Below is a catalog
or list of all known Uno y Cuarto Centésimos coins issued by Panama. This
is a very short list, as the denomination was only issued in one year.
History of the Denomination
The Uno y Cuarto Centésimos (one and a fourth cents) denomination is arguable the most
unusual and interesting of all the denominations issued by Panamá. The denomination
was issued to help the money of the lowest wage earners in Panamá go further.
In 1940, Panamá was still suffering from the effects of the great worldwide depression
of the 1930's. Among
the more impoverished people, it was normal (and perhaps still is) to make one or more trips to
local small general stores and purchase food for the day. Prices in 1940 were such that five
centésimos could easily purchase enough rice to feed a family one or more meals. The small
stores frequently had items priced at two for five centésimos or four for five centésimos.
If a buyer wanted a smaller quantity or did not have five centésimos, the price was rounded up.
In the case of a two for five centésimos price, a quantity of one would cost three centésimos.
In the case of a four for five centésimos price,
a quantity of one would cost two centésimos and a quantity of two would cost three centésimos.
The Dos Y Medio Centésimos denomination was issued to have exact change in the
case of a two for five centésimos price, and the Uno y Cuarto Centésimos denomination was issued
to have exact change for the four for five centésimos price.
It might seem ridiculous to issue a one and a fourth cents denomination when it was only
a fourth cent more than a one centésimo. However, doing some research with the Consumer
Price Index and the Unskilled Wages Index (for the United States), I found that a fourth cent
in 1940 was worth between three and seven cents in 2004 dollars. In Panamá, with its lower cost
of living, the relative value of a fourth cent in 1940 might well have been even higher. So that
is why the government of Panamá felt this denomination would be useful.
This interesting denomination did circulate in Panamá when issued. However, with the
prosperity of the World War II years and following living standards improved and there was no
need for further issues. The "cuartillo" was still occasionally found in circulation in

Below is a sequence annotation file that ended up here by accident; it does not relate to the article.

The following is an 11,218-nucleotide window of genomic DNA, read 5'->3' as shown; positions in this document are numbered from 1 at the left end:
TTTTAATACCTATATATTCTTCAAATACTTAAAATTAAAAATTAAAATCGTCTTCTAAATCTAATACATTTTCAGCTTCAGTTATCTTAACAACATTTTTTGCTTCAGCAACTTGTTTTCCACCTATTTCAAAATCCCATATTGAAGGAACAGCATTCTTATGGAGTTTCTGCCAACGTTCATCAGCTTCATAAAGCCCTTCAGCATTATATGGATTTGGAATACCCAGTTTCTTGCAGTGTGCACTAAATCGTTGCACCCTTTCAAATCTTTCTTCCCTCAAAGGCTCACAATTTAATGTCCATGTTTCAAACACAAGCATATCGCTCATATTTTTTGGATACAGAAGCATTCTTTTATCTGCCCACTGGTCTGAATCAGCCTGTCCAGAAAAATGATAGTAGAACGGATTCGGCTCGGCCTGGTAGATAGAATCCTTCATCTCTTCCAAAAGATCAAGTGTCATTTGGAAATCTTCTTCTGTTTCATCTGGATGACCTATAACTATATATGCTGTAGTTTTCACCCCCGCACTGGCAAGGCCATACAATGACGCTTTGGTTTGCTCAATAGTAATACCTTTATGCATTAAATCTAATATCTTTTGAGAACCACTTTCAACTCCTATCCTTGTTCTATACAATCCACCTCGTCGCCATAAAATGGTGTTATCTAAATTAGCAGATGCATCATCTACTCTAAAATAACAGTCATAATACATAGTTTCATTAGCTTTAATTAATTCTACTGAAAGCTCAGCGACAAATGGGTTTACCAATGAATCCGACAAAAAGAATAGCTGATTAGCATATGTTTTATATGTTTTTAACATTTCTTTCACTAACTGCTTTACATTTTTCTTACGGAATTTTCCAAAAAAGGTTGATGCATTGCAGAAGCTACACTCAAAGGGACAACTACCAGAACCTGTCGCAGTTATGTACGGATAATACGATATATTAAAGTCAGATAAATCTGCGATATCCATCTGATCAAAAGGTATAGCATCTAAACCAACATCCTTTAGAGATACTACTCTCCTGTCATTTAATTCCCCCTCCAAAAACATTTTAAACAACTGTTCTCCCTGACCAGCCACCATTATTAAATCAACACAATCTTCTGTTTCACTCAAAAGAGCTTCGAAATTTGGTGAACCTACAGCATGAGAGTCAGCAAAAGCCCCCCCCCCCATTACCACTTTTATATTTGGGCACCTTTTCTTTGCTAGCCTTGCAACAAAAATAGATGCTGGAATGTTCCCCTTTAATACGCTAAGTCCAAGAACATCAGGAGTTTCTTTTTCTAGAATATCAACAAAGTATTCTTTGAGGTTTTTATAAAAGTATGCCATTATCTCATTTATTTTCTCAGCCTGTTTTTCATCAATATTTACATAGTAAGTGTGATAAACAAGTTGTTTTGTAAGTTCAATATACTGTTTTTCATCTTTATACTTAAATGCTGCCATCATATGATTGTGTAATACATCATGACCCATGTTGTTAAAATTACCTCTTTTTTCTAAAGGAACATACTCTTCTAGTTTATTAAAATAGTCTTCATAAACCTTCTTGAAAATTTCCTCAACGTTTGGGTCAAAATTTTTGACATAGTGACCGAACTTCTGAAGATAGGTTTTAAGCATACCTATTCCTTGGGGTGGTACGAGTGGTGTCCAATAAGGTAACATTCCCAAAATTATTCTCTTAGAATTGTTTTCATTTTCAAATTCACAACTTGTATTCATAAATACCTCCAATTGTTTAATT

the 1970's. However by that time it was circulating as a one centésimo, and the extra one-fourth
centésimo was not honored.
Pricing is based on several factors, which ultimately are supply and demand. How
many specimens are available and how many collectors want them. For the uno y cuarto
centésimo prices, I have obversed and tracked recent sales. These catalog values
are based on retail values (not wholesale).
All the Panama Coins have been designated with the letters "PC",
and grouped by denomination and then by type or variety. Numbers start at PC-005.1
for the medio (half) centésimo coin, progress through PC-01.n for the one centésimo coin through
PC-100.n for the one Balboa coins. Larger denominations incorporate a lowercase b for Balboa.
The number with the "b" start at PC-5b.n for the 5 Balboa coins and progress through
PC-500b.n for the 500 Balboa coins, with one exception. PC-20b.n is used for the silver
20 Balboa coins and PC-21b.n is used for the gold 20 Balboa coins.
Permission is hereby granted to anyone to use the Panama Coin catalog numbers
I have defined on this website in referring to these coins,
in print or electronic media. I would appreciate it if you would acknowledge my contribution
by calling them Plowman's numbers at least once, or referencing www.coins-of-panama.com at
least once in your auction or publication.
I reserve the right to assign all new numbers. Please contact me via
when a new number is needed.
Click on the image or catalog number below to go to the full listing for
Uno y Cuarto Centésimos Panama Coin Catalog
Uno y Cuarto Centésimos of 1940
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